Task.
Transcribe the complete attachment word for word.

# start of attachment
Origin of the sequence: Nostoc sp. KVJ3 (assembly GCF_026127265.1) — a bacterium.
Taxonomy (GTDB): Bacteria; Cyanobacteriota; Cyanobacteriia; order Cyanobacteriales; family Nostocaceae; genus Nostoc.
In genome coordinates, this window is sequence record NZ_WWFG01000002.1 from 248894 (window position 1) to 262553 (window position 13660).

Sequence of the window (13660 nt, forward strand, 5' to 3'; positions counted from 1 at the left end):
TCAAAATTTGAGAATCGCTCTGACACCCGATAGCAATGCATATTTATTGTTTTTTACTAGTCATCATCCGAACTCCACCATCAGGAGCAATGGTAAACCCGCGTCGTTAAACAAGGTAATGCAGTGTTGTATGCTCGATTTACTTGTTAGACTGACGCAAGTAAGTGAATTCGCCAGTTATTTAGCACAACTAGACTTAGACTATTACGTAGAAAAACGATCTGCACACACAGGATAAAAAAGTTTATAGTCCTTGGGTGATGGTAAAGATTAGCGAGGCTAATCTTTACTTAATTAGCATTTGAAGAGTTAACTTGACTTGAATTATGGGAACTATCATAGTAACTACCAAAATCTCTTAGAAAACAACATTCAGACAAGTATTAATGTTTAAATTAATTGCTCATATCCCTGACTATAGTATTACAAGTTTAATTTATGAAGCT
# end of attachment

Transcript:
Origin of the sequence: Nostoc sp. KVJ3 (assembly GCF_026127265.1) — a bacterium.
Taxonomy (GTDB): Bacteria; Cyanobacteriota; Cyanobacteriia; order Cyanobacteriales; family Nostocaceae; genus Nostoc.
In genome coordinates, this window is sequence record NZ_WWFG01000002.1 from 248894 (window position 1) to 262553 (window position 13660).

Sequence of the window (13660 nt, forward strand, 5' to 3'; positions counted from 1 at the left end):
TCAAAATTTGAGAATCGCTCTGACACCCGATAGCAATGCATATTTATTGTTTTTTACTAGTCATCATCCGAACTCCACCATCAGGAGCAATGGTAAACCCGCGTCGTTAAACAAGGTAATGCAGTGTTGTATGCTCGATTTACTTGTTAGACTGACGCAAGTAAGTGAATTCGCCAGTTATTTAGCACAACTAGACTTAGACTATTACGTAGAAAAACGATCTGCACACACAGGATAAAAAAGTTTATAGTCCTTGGGTGATGGTAAAGATTAGCGAGGCTAATCTTTACTTAATTAGCATTTGAAGAGTTAACTTGACTTGAATTATGGGAACTATCATAGTAACTACCAAAATCTCTTAGAAAACAACATTCAGACAAGTATTAATGTTTAAATTAATTGCTCATATCCCTGACTATAGTATTACAAGTTTAATTTATGAAGCT